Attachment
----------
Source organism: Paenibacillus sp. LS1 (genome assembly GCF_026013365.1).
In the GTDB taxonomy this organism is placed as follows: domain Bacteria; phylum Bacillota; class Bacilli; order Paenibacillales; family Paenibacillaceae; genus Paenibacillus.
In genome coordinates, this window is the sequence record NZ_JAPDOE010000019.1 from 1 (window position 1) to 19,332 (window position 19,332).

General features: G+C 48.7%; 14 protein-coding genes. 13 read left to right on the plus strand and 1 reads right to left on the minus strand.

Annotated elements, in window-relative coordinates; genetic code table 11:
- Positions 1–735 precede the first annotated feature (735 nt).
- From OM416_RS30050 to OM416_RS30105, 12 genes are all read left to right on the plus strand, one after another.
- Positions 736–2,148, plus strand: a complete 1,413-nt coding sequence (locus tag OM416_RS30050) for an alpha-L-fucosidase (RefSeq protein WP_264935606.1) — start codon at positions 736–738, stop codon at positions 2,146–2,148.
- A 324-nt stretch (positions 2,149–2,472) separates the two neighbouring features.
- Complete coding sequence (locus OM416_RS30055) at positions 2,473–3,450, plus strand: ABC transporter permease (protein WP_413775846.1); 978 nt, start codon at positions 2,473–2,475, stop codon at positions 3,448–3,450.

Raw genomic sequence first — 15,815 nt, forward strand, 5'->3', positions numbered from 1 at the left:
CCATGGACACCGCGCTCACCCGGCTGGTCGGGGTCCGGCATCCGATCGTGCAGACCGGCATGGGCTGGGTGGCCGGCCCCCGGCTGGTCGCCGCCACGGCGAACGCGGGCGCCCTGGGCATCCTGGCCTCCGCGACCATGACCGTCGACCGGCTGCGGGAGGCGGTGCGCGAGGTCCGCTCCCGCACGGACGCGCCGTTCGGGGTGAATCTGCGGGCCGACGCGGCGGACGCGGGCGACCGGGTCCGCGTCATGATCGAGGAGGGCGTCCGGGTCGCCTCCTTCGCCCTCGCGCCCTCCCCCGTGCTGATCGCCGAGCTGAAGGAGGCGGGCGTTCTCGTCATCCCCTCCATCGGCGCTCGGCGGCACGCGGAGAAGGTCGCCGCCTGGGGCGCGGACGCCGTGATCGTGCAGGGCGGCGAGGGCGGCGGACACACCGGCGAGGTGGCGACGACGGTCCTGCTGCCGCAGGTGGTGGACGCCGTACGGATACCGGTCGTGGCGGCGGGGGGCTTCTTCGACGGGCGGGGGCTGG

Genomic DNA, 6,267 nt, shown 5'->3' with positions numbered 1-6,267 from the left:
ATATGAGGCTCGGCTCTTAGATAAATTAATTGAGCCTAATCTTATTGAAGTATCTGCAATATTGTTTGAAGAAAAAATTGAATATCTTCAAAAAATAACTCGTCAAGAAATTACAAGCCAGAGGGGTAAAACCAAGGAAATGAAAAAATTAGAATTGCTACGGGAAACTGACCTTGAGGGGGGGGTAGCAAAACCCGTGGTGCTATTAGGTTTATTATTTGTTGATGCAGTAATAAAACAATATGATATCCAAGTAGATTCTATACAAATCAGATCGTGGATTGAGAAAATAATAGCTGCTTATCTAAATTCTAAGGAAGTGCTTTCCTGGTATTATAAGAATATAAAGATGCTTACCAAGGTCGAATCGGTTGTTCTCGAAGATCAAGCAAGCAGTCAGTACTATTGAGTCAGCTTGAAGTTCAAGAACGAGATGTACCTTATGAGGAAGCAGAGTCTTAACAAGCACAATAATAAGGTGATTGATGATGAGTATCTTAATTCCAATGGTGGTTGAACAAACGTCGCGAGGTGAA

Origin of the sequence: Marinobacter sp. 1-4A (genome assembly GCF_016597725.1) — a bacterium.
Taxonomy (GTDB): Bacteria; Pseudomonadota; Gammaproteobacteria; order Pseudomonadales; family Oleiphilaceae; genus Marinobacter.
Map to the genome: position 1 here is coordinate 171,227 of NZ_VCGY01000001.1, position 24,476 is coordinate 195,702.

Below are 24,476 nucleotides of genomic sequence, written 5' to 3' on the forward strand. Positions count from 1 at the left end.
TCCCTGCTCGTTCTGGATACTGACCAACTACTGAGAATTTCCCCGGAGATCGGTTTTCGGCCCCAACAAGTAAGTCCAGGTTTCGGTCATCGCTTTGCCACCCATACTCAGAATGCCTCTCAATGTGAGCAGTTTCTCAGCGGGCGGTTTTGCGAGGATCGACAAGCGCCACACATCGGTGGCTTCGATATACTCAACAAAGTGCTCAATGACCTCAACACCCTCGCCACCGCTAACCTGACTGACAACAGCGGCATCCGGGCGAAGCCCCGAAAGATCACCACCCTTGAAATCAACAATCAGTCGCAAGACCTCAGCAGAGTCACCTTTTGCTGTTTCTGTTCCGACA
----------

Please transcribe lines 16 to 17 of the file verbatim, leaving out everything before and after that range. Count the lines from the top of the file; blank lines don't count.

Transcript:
Taxonomy (GTDB): Bacteria; Pseudomonadota; Gammaproteobacteria; order Pseudomonadales; family Oleiphilaceae; genus Marinobacter.
Map to the genome: position 1 here is coordinate 171,227 of NZ_VCGY01000001.1, position 24,476 is coordinate 195,702.